Westernized and Truly Japanese
Katsu, or “cutlet” in Japanese, refers to meat that’s been pounded thin before being cooked. Chicken katsu is a popular dish of fried chicken wherein the meat is seasoned, then dredged in flour, egg, and finally panko breadcrumbs – a flaky type of breadcrumb made with white bread. Katsu can also be of seafood. Similar in form to a German schnitzel, katsu is one of many Western foods that has been adapted to suit local tastes, and become a key part of Japanese cuisine.
There is no real fundamental difference between katsu and other styles of breaded and fried cutlets. Only two things distinguish it. First, katsu must be made with panko crumbs (as opposed to European-style breaded cutlets, where panko may occasionally be called for but is not a requirement). And second, it must be served with katsu sauce. Katsu is not katsu without the thick, savory-sweet, Worcestershire sauce.
It all started during the Meiji era, when then Emperor Meiji encouraged Western influences. He wanted to turn Japan into a modern country. It was this Western Influence that introduced pork and deep frying into the mix, and since then the dish has gone on to evolve into many variations that include chicken, fish and vegetables.
Pork cutlet was invented in Japan in 1899 at a Tokyo restaurant called Rengatei that wanted to offer a European-style meat cutlet. Originally considered a type of yōshoku (a Japanese version of European cuisine) the dish was called katsuretsu or simply katsu. The term “tonkatsu” (pork katsu) was adopted in the 1930s. Before tonkatsu, katsu was traditionally made from beef.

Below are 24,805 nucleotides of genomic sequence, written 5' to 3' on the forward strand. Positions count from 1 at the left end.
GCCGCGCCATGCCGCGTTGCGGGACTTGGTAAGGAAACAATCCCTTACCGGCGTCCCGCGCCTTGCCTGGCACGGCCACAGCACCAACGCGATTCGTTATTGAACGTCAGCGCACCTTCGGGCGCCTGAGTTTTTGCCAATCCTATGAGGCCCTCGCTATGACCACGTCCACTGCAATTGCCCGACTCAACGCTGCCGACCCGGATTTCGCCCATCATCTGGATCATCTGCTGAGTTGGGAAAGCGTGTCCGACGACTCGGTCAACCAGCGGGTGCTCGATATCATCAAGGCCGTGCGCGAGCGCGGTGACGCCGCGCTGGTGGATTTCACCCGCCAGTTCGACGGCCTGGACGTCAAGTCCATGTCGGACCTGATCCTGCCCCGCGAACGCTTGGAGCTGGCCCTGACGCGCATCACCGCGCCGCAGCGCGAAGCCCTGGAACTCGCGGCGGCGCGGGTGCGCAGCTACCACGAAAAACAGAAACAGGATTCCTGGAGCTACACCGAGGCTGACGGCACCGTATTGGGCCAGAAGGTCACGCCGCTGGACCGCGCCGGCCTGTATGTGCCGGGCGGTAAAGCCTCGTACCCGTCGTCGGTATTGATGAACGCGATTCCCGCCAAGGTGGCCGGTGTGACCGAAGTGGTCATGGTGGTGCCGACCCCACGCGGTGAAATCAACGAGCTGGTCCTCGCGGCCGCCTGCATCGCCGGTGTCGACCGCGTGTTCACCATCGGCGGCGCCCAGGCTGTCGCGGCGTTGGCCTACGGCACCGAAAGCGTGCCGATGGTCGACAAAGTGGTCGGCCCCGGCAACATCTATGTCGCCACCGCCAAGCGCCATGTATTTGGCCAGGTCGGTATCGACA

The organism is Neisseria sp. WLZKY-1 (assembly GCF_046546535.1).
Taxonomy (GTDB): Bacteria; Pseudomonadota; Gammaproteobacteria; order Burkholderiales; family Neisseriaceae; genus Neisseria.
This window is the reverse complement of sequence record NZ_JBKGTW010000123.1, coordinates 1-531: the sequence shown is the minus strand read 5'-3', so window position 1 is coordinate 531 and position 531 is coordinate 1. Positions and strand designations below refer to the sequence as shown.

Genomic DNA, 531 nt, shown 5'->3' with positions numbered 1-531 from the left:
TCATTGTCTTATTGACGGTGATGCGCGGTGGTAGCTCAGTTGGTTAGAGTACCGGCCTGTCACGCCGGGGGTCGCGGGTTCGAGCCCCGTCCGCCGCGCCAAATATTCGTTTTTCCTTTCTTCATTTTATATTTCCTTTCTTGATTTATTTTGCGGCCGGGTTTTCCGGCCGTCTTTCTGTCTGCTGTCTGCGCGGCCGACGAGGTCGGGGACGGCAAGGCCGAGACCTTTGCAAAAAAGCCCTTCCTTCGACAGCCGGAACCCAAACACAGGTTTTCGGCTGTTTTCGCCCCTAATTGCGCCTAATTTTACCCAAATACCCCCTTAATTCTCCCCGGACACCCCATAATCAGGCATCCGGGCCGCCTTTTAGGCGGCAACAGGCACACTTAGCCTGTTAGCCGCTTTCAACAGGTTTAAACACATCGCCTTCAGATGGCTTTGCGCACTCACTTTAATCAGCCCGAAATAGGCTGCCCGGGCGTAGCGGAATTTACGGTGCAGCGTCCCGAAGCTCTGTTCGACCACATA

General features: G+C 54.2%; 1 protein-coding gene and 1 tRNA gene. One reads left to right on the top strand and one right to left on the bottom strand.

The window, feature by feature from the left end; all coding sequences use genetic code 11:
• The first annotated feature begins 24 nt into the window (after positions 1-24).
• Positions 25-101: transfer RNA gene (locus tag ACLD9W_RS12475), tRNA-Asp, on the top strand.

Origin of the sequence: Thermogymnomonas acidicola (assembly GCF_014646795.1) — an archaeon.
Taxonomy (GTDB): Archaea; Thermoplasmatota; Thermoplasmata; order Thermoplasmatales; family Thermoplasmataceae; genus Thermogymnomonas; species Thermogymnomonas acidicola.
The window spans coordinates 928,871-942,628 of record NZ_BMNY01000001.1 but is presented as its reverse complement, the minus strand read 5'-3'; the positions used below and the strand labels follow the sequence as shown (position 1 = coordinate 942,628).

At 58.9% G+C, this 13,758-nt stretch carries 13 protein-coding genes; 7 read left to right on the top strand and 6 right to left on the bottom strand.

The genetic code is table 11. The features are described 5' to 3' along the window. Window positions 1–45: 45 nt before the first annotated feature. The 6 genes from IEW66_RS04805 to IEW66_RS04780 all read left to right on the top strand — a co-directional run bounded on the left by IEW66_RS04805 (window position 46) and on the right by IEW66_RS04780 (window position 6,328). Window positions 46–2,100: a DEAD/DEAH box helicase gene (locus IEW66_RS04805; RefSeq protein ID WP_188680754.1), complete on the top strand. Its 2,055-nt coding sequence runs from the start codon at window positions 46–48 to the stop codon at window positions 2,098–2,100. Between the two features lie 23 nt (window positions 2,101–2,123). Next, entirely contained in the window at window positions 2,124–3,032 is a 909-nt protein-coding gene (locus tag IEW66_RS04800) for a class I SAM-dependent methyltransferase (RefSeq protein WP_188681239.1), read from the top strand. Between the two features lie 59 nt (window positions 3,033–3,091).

Now, katsu is available in many places, from convenience store takeaway bento boxes, to yoshoku (Western-style Japanese food) eateries and katsu specialty restaurants. Whether served with a side of shredded raw cabbage and thick katsu sauce, with a side of Japanese curry, on top of a bowl of steaming rice, or as a sandwich, katsu is a highly satisfying dish.
Delighting in Katsu at K-Ton
Katsu in any variation – pork, chicken or seafood – is a truly satisfying meal. K-Ton even offers non-meat varieties as potato and cheese. They come in toppings and sidings of your choice.